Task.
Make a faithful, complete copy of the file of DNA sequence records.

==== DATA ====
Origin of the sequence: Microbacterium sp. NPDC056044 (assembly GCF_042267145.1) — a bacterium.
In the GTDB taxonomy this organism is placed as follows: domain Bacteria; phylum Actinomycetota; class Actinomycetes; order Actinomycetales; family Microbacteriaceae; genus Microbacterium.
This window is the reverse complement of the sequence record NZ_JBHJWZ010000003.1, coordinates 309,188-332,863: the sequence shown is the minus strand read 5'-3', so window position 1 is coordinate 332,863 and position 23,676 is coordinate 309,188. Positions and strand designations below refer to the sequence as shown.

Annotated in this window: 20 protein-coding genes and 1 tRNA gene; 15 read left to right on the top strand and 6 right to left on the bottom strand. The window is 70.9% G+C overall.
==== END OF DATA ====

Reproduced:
Origin of the sequence: Microbacterium sp. NPDC056044 (assembly GCF_042267145.1) — a bacterium.
In the GTDB taxonomy this organism is placed as follows: domain Bacteria; phylum Actinomycetota; class Actinomycetes; order Actinomycetales; family Microbacteriaceae; genus Microbacterium.
This window is the reverse complement of the sequence record NZ_JBHJWZ010000003.1, coordinates 309,188-332,863: the sequence shown is the minus strand read 5'-3', so window position 1 is coordinate 332,863 and position 23,676 is coordinate 309,188. Positions and strand designations below refer to the sequence as shown.

Annotated in this window: 20 protein-coding genes and 1 tRNA gene; 15 read left to right on the top strand and 6 right to left on the bottom strand. The window is 70.9% G+C overall.